Communal clashes in state alienating Muslims: report | mumbai | Hindustan Times
Today in New Delhi, India
May 24, 2017-Wednesday
-°C
New Delhi
  • Humidity
    -
  • Wind
    -

Communal clashes in state alienating Muslims: report

Low access to loans, higher unemployment rates, poor access to food security: Muslims in the state lag behind others on several socio-economic indices, says a new report commissioned by the government’s state minority commission.

mumbai Updated: Apr 06, 2013 01:20 IST
Bhavya Dore

Low access to loans, higher unemployment rates, poor access to food security: Muslims in the state lag behind others on several socio-economic indices, says a new report commissioned by the government’s state minority commission.

The report has blamed communal clashes in the state for the alienation and resultant deprivation of Muslims.

Commissioned by the SNDT University's Economics department, the report was submitted to the commission last week with a slew of recommendations.

Highlighting several problem areas, the report has built a picture of deep deprivation and alienation of the community through detailed statistical analyses of data and anecdotal case studies.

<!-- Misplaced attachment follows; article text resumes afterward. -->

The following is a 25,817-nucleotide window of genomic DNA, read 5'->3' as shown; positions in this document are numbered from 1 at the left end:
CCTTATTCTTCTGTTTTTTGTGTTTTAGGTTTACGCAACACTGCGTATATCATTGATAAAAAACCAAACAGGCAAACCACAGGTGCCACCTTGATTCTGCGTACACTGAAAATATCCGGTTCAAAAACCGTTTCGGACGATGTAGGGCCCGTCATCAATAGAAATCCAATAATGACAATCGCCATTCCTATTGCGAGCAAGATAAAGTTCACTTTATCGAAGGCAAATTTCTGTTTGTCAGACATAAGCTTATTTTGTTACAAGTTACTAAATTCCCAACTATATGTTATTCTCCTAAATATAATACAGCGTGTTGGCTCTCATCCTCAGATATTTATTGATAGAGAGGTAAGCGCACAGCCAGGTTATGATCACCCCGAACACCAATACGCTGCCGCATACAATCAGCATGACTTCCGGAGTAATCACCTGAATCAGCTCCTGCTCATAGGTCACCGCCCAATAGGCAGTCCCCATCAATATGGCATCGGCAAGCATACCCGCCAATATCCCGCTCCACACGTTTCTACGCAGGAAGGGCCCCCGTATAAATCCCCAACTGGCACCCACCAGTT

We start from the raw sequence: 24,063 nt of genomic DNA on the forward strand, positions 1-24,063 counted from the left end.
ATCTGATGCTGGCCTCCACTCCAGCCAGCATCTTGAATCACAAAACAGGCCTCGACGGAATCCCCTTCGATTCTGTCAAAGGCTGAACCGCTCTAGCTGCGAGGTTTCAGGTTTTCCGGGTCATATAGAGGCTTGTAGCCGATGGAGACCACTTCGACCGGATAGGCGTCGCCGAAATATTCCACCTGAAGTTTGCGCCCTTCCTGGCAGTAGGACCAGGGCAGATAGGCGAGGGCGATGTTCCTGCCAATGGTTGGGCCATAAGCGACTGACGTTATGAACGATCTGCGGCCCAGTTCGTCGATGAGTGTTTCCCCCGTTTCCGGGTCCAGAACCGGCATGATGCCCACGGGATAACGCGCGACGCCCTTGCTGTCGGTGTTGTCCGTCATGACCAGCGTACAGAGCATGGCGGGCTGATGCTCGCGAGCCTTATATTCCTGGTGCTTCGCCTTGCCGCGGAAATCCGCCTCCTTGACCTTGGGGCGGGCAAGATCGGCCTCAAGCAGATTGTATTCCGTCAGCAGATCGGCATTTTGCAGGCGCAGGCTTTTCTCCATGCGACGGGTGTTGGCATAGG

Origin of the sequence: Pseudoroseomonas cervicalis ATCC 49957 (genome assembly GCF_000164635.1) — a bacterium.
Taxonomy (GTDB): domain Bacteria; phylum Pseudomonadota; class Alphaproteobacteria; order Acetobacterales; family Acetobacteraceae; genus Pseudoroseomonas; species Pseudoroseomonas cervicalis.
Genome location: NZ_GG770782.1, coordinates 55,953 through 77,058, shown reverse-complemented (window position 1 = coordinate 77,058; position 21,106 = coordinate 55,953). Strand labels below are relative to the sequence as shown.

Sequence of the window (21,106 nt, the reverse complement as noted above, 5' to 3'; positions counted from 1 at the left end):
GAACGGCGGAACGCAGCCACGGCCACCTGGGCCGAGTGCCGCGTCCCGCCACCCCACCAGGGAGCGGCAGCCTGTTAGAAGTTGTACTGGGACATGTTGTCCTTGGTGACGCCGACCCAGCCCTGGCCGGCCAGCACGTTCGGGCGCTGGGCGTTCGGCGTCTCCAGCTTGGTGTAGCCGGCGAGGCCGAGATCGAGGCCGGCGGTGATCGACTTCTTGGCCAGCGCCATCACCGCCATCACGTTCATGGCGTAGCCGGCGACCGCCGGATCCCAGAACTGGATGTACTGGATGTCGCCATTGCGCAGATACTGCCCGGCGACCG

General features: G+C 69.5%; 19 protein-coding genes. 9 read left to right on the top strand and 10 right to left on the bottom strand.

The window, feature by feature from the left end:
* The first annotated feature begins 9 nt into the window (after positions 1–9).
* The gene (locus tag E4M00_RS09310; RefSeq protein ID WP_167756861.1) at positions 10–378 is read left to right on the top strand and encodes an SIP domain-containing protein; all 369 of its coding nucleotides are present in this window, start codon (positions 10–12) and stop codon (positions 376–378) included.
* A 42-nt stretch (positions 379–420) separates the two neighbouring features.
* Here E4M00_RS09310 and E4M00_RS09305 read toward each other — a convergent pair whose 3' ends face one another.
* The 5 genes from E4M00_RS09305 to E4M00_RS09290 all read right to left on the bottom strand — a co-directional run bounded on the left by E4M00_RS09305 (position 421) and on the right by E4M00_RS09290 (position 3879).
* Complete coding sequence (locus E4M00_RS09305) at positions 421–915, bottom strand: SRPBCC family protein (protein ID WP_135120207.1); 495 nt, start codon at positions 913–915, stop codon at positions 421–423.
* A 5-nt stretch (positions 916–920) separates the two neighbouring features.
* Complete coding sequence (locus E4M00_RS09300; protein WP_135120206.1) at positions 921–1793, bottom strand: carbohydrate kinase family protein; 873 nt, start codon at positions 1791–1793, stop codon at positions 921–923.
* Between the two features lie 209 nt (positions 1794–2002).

Muslims comprise 10.6% of the 96.8 million people in the state.

“The major reason for the socio-economic deprivation of Muslims is the high incidence of communal riots,” said the report’s overview.

“Absence of civic ties due to ghettoisation creates an insular feeling. Mumbai, which has 15% to 18% of the Muslim population, according to various estimates, is the worst hit.”

Maharashtra has had 1,192 communal clashes between 1998 and 2008, the highest in the country.

Mumbai leads in the number of flare-ups (1908 to 2009), with 83 communal riots, followed by Aurangabad (12), Pune, Nagpur and Malegaon (11 each).

“Massive development intervention among poor Muslims with special focus on inclusive growth is a need of the hour,” the report said.

The report has made several recommendations to address the situation including regular social audits of various schemes, urban housing for Muslims, maintenance of Urdu-medium schools, action against discriminatory housing societies, and skilling and employment opportunities.

“There are government schemes, but they are not reaching the grass-root level because of prejudice among individuals,” said Munaf Hakim, chairperson, state minority commission.